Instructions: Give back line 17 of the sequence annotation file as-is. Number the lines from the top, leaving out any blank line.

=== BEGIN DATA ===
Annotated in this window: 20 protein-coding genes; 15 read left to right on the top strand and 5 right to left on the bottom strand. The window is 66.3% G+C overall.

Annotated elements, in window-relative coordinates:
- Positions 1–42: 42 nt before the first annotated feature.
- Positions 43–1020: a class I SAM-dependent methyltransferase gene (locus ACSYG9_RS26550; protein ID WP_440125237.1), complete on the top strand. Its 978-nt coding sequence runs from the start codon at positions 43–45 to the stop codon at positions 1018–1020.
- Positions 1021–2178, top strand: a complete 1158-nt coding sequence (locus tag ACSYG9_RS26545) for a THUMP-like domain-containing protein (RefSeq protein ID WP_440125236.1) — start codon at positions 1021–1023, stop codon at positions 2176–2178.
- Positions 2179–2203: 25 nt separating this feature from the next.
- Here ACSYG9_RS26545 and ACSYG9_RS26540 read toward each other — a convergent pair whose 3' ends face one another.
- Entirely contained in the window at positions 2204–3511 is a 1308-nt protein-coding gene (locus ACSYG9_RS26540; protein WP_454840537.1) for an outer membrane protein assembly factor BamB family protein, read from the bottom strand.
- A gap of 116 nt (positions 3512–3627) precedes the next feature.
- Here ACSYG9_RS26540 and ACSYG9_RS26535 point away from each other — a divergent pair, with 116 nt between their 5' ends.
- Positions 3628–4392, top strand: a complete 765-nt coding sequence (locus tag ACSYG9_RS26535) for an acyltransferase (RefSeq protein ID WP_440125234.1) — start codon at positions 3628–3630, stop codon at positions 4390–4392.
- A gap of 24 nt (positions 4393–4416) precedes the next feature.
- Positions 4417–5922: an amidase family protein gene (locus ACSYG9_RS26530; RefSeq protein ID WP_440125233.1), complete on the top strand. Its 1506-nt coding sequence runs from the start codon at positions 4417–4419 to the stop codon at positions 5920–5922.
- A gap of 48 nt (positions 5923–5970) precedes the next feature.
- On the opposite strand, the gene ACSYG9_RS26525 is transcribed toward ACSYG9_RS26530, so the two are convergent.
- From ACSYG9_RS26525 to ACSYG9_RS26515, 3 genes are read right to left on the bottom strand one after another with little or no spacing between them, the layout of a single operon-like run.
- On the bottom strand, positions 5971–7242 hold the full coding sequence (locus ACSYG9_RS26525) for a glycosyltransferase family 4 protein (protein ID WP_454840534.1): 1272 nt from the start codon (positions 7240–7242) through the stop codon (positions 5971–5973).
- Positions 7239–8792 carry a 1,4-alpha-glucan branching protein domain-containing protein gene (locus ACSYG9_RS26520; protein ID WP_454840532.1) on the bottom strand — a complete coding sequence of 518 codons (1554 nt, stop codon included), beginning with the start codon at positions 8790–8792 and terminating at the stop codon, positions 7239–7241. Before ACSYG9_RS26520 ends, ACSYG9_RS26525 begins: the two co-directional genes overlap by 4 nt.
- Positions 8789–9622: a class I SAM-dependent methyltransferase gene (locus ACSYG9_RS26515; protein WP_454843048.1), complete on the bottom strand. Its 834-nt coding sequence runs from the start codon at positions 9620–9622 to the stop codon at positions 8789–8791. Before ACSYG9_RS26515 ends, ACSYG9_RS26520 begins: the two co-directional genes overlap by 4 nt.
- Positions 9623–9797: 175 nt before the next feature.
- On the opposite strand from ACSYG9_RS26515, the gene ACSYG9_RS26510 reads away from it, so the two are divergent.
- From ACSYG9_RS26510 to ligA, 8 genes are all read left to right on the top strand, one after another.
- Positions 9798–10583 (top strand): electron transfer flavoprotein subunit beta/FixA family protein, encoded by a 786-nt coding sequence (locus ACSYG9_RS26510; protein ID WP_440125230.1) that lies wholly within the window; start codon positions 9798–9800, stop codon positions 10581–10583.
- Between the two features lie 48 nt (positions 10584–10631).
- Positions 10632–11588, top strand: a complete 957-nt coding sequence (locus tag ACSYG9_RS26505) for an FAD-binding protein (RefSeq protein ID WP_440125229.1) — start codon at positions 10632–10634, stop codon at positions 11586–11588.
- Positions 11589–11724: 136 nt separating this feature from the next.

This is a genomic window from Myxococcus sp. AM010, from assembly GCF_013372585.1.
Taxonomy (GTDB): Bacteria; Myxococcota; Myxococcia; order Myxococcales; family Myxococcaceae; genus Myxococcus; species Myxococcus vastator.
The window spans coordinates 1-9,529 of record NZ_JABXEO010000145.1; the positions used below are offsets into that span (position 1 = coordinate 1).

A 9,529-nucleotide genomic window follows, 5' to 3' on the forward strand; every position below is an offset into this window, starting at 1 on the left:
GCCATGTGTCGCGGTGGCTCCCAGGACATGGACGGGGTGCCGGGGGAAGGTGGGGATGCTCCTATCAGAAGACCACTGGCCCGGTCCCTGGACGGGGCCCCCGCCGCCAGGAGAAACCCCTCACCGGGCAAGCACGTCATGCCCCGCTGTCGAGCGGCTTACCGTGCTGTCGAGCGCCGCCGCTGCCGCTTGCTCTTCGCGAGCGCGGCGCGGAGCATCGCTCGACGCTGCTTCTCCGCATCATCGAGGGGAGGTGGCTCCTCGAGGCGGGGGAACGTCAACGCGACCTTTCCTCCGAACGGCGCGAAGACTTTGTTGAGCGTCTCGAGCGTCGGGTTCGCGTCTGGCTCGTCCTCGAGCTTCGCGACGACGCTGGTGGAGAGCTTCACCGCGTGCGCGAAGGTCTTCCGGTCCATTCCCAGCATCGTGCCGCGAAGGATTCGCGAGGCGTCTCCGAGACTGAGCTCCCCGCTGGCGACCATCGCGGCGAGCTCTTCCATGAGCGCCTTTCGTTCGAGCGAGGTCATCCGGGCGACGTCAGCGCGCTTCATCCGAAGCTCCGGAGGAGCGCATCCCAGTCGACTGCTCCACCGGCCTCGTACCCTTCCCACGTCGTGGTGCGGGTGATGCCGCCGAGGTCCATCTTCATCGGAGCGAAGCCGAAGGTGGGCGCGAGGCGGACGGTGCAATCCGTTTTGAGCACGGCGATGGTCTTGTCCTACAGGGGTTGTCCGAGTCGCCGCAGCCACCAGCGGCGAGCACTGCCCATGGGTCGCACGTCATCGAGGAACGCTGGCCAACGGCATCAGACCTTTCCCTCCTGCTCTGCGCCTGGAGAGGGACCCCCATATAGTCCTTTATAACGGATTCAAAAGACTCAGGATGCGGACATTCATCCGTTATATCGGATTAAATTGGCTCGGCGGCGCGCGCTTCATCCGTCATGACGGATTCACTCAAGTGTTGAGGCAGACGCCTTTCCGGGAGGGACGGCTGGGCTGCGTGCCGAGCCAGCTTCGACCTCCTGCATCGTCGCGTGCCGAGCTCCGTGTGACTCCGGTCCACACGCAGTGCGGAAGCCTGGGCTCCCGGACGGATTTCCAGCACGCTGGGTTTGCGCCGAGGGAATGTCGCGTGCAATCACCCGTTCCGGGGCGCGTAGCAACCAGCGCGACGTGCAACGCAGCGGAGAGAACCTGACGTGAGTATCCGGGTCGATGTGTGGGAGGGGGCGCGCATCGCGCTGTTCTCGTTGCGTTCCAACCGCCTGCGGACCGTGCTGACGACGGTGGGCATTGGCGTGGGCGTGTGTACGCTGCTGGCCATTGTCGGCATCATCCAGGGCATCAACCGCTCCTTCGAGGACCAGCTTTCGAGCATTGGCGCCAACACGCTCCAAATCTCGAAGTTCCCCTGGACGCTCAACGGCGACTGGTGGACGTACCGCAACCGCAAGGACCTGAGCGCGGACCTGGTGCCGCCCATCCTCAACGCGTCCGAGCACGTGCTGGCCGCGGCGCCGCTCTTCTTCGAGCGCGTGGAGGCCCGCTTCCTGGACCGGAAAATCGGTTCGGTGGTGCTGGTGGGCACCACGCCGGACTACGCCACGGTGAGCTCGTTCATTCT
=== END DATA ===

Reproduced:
- On the bottom strand, positions 5971–7242 hold the full coding sequence (locus ACSYG9_RS26525) for a glycosyltransferase family 4 protein (protein ID WP_454840534.1): 1272 nt from the start codon (positions 7240–7242) through the stop codon (positions 5971–5973).